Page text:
Mira Bhayandar biogas plants begin power generation

These plants collectively recycle about 50 tonnes of wet garbage per day (TPD) and generating 275 kilovolt-amps (kVA) of electricity from 100 percent segregated waste input.

The Mira Bhayandar Municipal Corporation (MBMC) is now seeking official approval from the Maharashtra Electricity Commission (MERC) for a standardized tariff structure for the electricity produced by the biogas plants that it has. The civil body has already successfully put four out of the seven biogas plants into operations.

Currently, four of the proposed biogas plants are operational in various locations within the twin-city. These plants collectively recycle about 50 tonnes of wet garbage per day (TPD) and generating 275 kilovolt-amps (kVA) of electricity from 100 percent segregated waste input.

The combined recycling capacity of all seven biogas facilities is estimated at 100 TPD, generating 575 kVA of electricity. MBMC has embraced the technology developed by the Bhabha Atomic Research Centre (BARC), which has demonstrated promising potential for energy generation through bio-methanation, facilitating eco-friendly disposal of wet waste.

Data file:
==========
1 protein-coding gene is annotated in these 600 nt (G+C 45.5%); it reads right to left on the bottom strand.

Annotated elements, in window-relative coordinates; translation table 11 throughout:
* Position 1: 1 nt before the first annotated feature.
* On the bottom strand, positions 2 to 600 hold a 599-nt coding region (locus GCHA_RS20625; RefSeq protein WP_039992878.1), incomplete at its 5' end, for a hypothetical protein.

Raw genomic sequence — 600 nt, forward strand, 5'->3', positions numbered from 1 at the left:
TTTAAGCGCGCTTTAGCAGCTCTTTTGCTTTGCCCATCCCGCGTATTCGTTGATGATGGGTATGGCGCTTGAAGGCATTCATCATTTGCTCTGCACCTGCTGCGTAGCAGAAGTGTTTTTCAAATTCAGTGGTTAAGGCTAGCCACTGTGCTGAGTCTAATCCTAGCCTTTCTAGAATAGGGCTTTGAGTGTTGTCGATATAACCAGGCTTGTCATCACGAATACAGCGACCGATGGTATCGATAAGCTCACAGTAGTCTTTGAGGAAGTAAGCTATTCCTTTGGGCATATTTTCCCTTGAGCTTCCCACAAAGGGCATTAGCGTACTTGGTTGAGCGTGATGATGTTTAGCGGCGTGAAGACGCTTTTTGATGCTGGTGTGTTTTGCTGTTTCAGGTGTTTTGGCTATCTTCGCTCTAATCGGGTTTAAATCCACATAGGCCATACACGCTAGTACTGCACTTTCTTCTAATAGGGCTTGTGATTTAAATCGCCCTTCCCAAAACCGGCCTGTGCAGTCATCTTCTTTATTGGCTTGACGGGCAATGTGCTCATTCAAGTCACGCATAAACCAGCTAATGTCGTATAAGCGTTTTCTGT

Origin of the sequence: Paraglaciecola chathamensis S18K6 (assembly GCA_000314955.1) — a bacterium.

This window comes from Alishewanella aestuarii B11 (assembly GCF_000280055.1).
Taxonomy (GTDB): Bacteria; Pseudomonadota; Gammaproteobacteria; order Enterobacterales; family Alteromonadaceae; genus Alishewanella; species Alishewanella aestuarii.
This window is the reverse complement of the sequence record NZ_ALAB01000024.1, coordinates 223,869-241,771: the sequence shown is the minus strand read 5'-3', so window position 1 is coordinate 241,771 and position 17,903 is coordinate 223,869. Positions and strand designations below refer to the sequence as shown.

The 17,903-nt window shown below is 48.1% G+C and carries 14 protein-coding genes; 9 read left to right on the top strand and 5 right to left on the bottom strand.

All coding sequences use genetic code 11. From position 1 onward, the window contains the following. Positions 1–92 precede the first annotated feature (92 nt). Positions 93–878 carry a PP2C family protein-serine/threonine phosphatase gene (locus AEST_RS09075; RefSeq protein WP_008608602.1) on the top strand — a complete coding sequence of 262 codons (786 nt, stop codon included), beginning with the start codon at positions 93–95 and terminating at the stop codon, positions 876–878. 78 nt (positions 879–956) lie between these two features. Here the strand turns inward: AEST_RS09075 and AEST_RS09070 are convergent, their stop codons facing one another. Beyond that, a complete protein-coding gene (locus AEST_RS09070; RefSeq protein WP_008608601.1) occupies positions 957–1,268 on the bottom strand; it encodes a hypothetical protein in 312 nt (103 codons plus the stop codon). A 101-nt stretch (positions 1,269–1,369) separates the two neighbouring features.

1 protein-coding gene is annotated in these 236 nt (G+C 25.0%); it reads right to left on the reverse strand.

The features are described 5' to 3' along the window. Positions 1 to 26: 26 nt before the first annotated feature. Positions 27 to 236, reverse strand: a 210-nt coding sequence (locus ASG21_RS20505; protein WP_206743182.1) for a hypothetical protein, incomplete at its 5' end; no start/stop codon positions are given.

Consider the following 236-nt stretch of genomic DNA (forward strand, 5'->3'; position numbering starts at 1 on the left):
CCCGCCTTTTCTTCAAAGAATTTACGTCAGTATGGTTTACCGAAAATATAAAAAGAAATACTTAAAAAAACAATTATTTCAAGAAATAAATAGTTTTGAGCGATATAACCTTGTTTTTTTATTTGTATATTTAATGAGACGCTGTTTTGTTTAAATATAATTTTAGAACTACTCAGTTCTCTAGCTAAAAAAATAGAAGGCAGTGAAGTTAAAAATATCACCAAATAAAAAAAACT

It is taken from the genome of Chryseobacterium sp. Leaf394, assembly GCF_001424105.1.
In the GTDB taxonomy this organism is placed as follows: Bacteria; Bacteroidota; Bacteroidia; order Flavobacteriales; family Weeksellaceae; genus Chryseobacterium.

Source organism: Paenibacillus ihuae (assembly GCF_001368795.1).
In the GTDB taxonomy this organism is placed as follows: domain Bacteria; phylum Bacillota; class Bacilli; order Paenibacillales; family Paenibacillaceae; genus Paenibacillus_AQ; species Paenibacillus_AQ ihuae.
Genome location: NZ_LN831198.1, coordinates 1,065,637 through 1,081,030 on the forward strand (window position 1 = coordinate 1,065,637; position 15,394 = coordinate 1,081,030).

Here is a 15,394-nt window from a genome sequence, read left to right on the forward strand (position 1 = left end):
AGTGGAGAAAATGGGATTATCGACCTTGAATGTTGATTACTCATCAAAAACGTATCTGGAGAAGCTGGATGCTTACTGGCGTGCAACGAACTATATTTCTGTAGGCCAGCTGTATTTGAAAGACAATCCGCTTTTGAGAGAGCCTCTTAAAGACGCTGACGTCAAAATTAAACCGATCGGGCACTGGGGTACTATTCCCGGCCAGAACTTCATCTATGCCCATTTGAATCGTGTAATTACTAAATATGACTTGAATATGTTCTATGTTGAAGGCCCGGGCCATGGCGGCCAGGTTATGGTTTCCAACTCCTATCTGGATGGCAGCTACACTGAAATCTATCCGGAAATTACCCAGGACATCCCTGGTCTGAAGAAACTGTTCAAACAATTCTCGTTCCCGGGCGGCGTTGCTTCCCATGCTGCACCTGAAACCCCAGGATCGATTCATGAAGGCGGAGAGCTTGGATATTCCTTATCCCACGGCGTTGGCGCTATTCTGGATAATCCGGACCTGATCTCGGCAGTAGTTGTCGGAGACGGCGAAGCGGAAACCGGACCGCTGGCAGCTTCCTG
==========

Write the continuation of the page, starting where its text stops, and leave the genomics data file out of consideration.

The organic waste is decomposed within the plant and converted into methane, subsequently utilized to generate electricity through a generator.

As per the reports, these biogas plants are integral to the strategy of decentralizing waste management, not only significantly reducing the volume of wet waste transported to centralized processing facilities but also promoting sustainable energy solutions.

Currently, the generated energy is utilized to meet the power requirements of the four operational bigoas plants. Pending approval from MERC, surplus energy can be fed into the service provider’s grid in exchange for credits, offsetting future power consumption costs across other MBMC administrative units under a gross metering model.

Furthermore, decentralization efforts will lead to fuel savings by minimizing transportation costs, with fewer truck trips required to transport 100 TPD of waste over a distance of approximately 9 kilometers to the processing plant in Uttan. Each truck carries 3 tons of waste, necessitating around 33 trips to handle 100 TPD. In addition to the 550 tonnes of municipal waste, the twin-city generates over 10 tonnes of industrial and biomedical waste.

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